US Government Rations Colorado River Water For First Time In History

Sign up for daily news updates from CleanTechnica on email. Or follow us on Google News!

We have been writing about it for years, the cataclysmic undoing that will occur someday when there is not enough water in the Colorado River to meet the needs of the 40 million Americans who rely on it for their drinking water and irrigation. Now someday is here.

According to the Daily Beast, the US government has declared a shortage of water on the Colorado River system for the first time in history. That declaration will trigger mandatory water cuts at Lake Mead that will primarily impact Arizona farmers. “As this inexorable seeming decline in the supply continues, the shortages that we’re beginning to see implemented are only going to increase,” says Jennifer Pitt, director of the Colorado River program. “Once we’re on that train, it’s not clear where it stops.”

So far, the shortage only affects lower basin states such as California, Nevada, and Arizona but shortages in upper basin  states such as Wyoming, Utah, Colorado, and New Mexico could happen as soon as next year. Lake Mead typically holds nearly 30 million acre-feet of water but currently has less than half of that because of the extended drought in the American Southwest. “The river is in uncharted territory,” says Kevin Moran, senior director of the Colorado River Program, adding that much of the river’s decline is due to climate change.

CNBC reports the Bureau of Reclamation will impose cuts in the water supplied from the Colorado River to Arizona, Nevada, and Mexico beginning in January. Arizona will take the biggest hit, with about 18% of the state’s annual apportionment set to be eliminated. Phoenix is the fastest growing city in America according to the latest census data and will be directly affected by the reduced water supply.

Earlier this summer, reservoirs in the Colorado River Basin dropped to their lowest levels on record following 22 consecutive years of drought. In just five years, Lake Mead and Lake Powell have lost 50% of their capacity. Officials expect water level in Lake Mead to be 1,066 feet by January 1. That is about nine feet below the 1,075 foot level that triggers cuts in water supply. Lake Mead was created by the construction of Hoover Dam between 1931 and 1936 and has more than 750 miles of shoreline. Arizona was the last state to tap into the Colorado River, and so it is the first to feel the pinch of reduced water supplies.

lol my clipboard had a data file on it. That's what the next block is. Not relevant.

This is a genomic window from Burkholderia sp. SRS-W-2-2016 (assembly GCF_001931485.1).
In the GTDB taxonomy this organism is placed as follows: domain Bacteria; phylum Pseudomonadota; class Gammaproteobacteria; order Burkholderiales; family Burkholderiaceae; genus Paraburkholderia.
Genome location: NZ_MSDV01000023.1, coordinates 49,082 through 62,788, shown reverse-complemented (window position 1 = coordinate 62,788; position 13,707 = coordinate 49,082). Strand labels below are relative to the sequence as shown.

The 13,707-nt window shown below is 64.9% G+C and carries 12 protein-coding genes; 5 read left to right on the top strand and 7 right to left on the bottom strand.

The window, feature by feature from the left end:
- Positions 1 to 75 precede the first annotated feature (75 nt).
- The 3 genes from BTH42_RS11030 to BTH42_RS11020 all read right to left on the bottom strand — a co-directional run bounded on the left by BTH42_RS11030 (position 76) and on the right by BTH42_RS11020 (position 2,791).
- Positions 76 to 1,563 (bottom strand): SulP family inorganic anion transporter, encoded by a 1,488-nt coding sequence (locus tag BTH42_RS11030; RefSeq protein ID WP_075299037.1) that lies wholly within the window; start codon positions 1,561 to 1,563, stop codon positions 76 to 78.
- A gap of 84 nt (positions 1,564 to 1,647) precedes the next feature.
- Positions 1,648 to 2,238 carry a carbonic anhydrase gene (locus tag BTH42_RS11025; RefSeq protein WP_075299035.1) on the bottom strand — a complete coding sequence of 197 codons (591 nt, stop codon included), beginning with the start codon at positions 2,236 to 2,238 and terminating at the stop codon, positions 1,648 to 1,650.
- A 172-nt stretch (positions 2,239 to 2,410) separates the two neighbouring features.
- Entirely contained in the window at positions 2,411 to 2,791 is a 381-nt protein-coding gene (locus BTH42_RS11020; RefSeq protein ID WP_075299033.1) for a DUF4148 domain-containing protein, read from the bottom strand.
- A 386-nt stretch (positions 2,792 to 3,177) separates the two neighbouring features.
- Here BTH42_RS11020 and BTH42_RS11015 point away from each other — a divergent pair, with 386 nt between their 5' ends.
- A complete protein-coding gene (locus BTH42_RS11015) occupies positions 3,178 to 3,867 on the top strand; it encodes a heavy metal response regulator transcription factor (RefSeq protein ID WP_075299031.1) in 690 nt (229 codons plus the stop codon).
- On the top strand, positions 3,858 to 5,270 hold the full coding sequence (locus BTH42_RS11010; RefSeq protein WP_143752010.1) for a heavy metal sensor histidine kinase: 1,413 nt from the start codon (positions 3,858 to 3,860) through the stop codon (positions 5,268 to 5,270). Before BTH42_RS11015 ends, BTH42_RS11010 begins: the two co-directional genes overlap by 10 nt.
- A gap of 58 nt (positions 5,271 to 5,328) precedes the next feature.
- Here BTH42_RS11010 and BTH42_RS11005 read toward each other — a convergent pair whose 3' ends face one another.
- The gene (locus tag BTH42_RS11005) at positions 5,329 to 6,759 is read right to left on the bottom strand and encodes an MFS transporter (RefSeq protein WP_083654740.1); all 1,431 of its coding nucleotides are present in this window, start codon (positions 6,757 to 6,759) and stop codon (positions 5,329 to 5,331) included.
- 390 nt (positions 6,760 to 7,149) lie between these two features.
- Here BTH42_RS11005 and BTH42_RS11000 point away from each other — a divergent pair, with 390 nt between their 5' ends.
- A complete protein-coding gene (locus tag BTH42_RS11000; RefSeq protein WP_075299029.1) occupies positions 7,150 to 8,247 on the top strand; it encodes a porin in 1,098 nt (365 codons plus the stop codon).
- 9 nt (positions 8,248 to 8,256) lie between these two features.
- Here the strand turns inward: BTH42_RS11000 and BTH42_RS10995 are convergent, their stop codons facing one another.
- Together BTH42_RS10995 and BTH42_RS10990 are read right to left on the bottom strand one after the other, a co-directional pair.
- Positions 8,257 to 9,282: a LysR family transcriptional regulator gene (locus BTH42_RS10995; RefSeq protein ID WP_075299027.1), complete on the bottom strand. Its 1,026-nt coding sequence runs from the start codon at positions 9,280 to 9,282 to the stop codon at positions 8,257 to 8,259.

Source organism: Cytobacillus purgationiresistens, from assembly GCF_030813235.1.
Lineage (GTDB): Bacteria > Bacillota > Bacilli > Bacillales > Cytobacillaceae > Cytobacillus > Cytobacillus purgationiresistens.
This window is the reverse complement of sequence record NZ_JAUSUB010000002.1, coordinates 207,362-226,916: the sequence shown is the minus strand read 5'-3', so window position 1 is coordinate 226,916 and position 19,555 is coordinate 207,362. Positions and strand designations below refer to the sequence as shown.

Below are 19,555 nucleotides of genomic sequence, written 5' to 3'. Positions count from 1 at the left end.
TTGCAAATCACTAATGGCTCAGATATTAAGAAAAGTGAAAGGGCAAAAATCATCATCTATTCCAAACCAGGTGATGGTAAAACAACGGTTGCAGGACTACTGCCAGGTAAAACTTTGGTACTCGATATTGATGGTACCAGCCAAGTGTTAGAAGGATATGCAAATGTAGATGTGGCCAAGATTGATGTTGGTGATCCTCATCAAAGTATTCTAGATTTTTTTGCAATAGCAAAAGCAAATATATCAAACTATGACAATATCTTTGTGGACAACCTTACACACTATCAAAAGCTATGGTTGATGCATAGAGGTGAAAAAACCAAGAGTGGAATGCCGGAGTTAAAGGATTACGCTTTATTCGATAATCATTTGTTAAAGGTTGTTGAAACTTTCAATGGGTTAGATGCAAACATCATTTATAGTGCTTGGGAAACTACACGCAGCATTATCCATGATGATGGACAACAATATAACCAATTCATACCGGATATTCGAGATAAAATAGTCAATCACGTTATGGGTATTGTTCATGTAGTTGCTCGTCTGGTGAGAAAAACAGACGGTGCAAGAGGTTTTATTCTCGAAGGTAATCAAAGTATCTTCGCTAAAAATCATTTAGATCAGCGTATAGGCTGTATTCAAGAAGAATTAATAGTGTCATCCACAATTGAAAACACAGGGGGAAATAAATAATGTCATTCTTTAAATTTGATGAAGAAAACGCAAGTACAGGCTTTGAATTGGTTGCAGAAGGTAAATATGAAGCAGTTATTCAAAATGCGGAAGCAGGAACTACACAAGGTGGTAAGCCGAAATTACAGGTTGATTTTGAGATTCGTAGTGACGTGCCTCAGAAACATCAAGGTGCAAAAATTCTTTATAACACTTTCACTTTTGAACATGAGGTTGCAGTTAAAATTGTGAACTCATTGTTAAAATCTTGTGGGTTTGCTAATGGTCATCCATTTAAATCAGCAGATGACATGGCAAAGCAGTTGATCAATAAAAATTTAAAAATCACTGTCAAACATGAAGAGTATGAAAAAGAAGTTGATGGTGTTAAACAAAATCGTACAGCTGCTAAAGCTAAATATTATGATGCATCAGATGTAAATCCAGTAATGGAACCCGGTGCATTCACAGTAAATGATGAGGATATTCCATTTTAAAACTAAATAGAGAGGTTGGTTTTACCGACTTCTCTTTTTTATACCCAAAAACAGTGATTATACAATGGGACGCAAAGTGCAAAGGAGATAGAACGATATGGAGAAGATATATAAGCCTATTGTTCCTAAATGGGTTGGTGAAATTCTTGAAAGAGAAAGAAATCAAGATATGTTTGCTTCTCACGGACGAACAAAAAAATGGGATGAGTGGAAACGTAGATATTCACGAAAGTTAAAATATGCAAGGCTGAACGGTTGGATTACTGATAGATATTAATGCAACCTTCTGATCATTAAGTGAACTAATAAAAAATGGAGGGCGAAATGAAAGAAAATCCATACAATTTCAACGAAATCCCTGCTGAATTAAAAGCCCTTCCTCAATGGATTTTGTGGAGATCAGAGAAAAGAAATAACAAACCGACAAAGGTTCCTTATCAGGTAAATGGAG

Government officials say additional actions will “likely be necessary in the very near future” as the situation worsens. More than 98% of the Western U.S. is currently in a drought, with 64% under extreme drought conditions, says CNBC.

“We are seeing the effects of climate change in the Colorado River Basin through extended drought, extreme temperatures, expansive wildfires, and in some places flooding and landslides, and now is the time to take action to respond to them,” says Tanya Trujillo, assistant secretary for water and science at the Department of the Interior.

Raging forest fires sweep across the land. 20 year droughts go on and on. And still the federal government provides hundreds of billions of dollars in subsidies to fossil fuel companies. Reactionaries in Washington continue to kowtow to the fossil fuel benefactors. Oil and gas companies keep marching to the tune of “Drill, baby, drill” even though their activities endanger every human on Earth and those as yet unborn. Maybe Thelma and Louise had the right idea after all.

Have a tip for CleanTechnica? Want to advertise? Want to suggest a guest for our CleanTech Talk podcast? Contact us here.

Latest CleanTechnica.TV Video

CleanTechnica uses affiliate links. See our policy here.

Steve Hanley

Steve writes about the interface between technology and sustainability from his home in Florida or anywhere else The Force may lead him. He is proud to be "woke" and doesn't really give a damn why the glass broke. He believes passionately in what Socrates said 3000 years ago: "The secret to change is to focus all of your energy not on fighting the old but on building the new." You can follow him on Substack and LinkedIn but not on Fakebook or any social media platforms controlled by narcissistic yahoos.

Steve Hanley has 5484 posts and counting. See all posts by Steve Hanley